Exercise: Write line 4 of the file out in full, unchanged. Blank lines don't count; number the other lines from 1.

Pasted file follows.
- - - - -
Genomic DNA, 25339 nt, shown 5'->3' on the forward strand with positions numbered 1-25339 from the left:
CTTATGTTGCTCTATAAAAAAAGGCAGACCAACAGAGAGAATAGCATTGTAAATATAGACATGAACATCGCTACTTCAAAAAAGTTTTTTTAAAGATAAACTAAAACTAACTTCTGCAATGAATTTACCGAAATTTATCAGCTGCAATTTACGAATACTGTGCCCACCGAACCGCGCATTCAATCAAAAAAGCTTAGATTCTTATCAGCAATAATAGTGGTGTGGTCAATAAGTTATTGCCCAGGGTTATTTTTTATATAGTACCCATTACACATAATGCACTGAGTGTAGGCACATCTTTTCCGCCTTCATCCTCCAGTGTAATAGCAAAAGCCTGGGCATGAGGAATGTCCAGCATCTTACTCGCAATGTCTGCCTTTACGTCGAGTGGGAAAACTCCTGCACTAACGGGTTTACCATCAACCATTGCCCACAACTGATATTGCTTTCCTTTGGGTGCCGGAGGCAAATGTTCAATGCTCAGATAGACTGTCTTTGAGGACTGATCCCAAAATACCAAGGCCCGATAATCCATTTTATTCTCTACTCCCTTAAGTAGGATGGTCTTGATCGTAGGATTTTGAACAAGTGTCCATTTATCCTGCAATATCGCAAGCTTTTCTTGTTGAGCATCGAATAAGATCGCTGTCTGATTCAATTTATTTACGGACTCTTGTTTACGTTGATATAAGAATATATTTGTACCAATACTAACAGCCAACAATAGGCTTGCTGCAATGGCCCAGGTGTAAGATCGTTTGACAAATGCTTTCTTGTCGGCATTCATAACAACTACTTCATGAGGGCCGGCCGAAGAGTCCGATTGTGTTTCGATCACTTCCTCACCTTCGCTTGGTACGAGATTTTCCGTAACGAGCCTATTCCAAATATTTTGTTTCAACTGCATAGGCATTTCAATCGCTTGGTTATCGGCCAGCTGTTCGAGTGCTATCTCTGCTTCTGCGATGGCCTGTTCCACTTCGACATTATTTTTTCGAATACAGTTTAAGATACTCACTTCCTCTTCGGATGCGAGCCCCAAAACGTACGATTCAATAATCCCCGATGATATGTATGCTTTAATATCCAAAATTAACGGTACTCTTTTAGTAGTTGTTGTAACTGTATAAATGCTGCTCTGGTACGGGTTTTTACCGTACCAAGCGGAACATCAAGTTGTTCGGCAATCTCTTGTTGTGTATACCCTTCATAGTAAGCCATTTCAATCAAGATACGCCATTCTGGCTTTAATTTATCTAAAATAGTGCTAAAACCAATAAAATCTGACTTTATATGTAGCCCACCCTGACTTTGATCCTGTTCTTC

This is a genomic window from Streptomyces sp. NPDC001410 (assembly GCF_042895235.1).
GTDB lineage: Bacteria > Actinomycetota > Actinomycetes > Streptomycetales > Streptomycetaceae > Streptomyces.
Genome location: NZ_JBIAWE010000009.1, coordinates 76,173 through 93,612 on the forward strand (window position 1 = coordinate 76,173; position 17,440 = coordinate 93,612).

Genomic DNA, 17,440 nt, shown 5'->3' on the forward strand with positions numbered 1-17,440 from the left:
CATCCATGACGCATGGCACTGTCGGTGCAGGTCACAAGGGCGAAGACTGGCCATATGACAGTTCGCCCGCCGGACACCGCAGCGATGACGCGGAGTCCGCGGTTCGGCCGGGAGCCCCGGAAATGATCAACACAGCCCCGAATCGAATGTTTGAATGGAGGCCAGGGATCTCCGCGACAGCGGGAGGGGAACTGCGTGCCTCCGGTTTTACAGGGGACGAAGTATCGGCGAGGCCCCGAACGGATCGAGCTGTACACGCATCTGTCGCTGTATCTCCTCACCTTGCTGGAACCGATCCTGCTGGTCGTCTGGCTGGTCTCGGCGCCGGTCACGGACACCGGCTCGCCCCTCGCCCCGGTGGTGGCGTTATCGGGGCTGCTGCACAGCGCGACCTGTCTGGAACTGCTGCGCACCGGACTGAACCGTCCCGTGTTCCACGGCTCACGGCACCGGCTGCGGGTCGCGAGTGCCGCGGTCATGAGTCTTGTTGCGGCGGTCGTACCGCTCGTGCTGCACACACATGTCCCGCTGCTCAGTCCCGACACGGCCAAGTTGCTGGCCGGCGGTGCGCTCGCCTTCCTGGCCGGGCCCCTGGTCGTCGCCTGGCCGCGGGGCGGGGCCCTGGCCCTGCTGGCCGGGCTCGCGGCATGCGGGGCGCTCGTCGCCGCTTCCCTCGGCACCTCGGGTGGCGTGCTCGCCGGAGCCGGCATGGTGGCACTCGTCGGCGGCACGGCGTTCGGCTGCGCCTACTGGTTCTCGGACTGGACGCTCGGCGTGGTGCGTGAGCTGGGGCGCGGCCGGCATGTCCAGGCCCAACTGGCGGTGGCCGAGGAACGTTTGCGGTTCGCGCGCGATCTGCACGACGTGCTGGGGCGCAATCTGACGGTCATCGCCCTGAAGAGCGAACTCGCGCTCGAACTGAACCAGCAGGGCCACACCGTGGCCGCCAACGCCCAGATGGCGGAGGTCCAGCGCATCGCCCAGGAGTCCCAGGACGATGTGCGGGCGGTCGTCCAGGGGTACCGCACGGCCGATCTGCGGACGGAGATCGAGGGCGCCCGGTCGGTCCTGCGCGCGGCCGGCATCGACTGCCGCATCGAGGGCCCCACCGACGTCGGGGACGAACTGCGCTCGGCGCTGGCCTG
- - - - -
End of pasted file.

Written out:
GTDB lineage: Bacteria > Actinomycetota > Actinomycetes > Streptomycetales > Streptomycetaceae > Streptomyces.